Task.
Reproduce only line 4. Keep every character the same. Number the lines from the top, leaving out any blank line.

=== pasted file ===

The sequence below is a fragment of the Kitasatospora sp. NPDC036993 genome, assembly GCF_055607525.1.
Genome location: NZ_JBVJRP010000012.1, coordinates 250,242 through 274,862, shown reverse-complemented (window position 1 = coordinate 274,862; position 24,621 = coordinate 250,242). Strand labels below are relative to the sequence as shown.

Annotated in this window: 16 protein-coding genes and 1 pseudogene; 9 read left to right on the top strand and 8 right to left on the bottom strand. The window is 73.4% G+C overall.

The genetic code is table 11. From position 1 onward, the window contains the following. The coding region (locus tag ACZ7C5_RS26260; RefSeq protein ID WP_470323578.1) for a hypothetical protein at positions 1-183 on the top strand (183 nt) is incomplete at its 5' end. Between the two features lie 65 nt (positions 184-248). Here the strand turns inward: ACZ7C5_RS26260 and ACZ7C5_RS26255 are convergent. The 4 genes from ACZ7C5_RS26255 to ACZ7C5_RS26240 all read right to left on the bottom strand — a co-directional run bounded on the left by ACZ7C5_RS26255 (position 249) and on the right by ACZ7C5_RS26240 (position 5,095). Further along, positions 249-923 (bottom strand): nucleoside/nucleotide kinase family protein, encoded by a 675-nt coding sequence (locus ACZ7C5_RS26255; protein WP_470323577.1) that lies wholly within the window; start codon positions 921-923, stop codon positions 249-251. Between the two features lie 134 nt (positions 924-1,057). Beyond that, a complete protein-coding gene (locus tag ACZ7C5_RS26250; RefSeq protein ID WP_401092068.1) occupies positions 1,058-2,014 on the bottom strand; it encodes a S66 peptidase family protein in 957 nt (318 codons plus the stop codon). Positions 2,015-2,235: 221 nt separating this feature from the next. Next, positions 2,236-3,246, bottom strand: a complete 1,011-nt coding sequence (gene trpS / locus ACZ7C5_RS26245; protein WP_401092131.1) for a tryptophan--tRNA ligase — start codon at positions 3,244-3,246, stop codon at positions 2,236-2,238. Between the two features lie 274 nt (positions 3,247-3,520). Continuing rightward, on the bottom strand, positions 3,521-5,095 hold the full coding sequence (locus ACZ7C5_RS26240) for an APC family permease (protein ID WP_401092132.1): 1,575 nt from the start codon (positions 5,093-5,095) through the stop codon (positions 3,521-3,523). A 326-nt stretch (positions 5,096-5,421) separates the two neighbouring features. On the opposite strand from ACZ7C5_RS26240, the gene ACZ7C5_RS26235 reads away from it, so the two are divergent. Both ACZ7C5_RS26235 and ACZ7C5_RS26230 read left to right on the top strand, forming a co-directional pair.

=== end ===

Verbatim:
The genetic code is table 11. From position 1 onward, the window contains the following. The coding region (locus tag ACZ7C5_RS26260; RefSeq protein ID WP_470323578.1) for a hypothetical protein at positions 1-183 on the top strand (183 nt) is incomplete at its 5' end. Between the two features lie 65 nt (positions 184-248). Here the strand turns inward: ACZ7C5_RS26260 and ACZ7C5_RS26255 are convergent. The 4 genes from ACZ7C5_RS26255 to ACZ7C5_RS26240 all read right to left on the bottom strand — a co-directional run bounded on the left by ACZ7C5_RS26255 (position 249) and on the right by ACZ7C5_RS26240 (position 5,095). Further along, positions 249-923 (bottom strand): nucleoside/nucleotide kinase family protein, encoded by a 675-nt coding sequence (locus ACZ7C5_RS26255; protein WP_470323577.1) that lies wholly within the window; start codon positions 921-923, stop codon positions 249-251. Between the two features lie 134 nt (positions 924-1,057). Beyond that, a complete protein-coding gene (locus tag ACZ7C5_RS26250; RefSeq protein ID WP_401092068.1) occupies positions 1,058-2,014 on the bottom strand; it encodes a S66 peptidase family protein in 957 nt (318 codons plus the stop codon). Positions 2,015-2,235: 221 nt separating this feature from the next. Next, positions 2,236-3,246, bottom strand: a complete 1,011-nt coding sequence (gene trpS / locus ACZ7C5_RS26245; protein WP_401092131.1) for a tryptophan--tRNA ligase — start codon at positions 3,244-3,246, stop codon at positions 2,236-2,238. Between the two features lie 274 nt (positions 3,247-3,520). Continuing rightward, on the bottom strand, positions 3,521-5,095 hold the full coding sequence (locus ACZ7C5_RS26240) for an APC family permease (protein ID WP_401092132.1): 1,575 nt from the start codon (positions 5,093-5,095) through the stop codon (positions 3,521-3,523). A 326-nt stretch (positions 5,096-5,421) separates the two neighbouring features. On the opposite strand from ACZ7C5_RS26240, the gene ACZ7C5_RS26235 reads away from it, so the two are divergent. Both ACZ7C5_RS26235 and ACZ7C5_RS26230 read left to right on the top strand, forming a co-directional pair.